The interest rate at which US banks will lend to their prime corporate customers.
Also known as the maturity date, it is the date on which counterparts to a financial transaction agree to settle their respective obligations, i.e., exchanging payments. For spot currency transactions, the value date is normally two business days forward.
Funds traders must hold in their accounts to have the required margin necessary to cope with market fluctuations.
VIX or Volatility index
Shows the market’s expectation of 30-day volatility. It is constructed using the implied volatilities of a wide range of S&P 500 index options. The VIX is a widely-used measure of market risk and is often referred to as the “investor fear gauge.”
Referring to active markets that often present trade opportunities.
Wedge chart pattern
Chart formation that shows a narrowing price range over time, where price highs in an ascending wedge are incrementally less, or in a descending wedge, price declines are incrementally smaller. Ascending wedges typically conclude with a downside breakout, and descending wedges typically terminate with upside breakouts.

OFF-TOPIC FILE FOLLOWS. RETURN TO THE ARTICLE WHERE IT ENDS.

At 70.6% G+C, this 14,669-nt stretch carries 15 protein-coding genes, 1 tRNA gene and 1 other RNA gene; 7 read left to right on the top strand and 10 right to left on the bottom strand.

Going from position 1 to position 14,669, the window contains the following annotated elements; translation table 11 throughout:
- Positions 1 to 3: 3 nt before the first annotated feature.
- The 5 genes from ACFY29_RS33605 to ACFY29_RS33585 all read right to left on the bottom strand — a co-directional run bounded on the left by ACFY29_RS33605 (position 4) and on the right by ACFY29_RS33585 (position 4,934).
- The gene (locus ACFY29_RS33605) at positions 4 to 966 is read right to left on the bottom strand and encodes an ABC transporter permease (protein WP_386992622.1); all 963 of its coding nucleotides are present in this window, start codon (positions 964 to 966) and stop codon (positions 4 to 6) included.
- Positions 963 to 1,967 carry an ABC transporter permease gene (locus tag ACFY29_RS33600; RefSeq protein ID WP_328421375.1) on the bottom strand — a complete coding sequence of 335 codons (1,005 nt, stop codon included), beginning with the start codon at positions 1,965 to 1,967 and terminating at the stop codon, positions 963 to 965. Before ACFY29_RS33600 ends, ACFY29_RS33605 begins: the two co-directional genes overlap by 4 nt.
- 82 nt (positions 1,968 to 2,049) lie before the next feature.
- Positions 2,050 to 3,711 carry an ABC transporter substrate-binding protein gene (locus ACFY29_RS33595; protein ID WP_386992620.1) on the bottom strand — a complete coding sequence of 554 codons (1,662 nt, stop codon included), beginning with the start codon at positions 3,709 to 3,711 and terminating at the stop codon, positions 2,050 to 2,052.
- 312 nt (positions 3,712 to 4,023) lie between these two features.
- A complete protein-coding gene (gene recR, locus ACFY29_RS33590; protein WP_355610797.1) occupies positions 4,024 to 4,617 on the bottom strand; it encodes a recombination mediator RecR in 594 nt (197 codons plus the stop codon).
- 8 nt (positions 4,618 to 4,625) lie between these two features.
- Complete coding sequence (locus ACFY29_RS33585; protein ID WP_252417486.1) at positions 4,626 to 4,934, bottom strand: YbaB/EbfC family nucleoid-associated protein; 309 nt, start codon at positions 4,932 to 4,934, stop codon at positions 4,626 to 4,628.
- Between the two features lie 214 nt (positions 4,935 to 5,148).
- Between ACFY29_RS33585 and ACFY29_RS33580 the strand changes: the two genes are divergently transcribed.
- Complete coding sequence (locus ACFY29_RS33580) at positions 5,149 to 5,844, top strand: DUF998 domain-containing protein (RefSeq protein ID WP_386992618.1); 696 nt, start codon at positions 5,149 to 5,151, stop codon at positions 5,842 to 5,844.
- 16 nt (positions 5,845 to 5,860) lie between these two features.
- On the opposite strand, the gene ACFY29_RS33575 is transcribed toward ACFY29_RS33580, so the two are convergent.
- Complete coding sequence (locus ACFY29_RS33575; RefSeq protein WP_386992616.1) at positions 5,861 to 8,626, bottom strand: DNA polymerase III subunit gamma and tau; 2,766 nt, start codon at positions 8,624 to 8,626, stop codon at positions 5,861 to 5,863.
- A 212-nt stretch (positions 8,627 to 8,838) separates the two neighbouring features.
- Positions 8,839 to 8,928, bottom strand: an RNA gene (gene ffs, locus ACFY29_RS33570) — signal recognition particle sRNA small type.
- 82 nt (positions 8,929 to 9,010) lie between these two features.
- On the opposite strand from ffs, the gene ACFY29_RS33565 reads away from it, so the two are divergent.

Slang for a condition of a highly volatile market where a sharp price movement is quickly followed by a sharp reversal.
Measures the changes in prices paid by retailers for finished goods. Inflationary pressures typically show up here earlier than the headline retail.
Where a limit order has been requested but not yet filled.
Stands for The Wall Street Journal.
Symbol for Silver Index.
Symbol for Gold Index.
Symbol for AMEX Composite Index.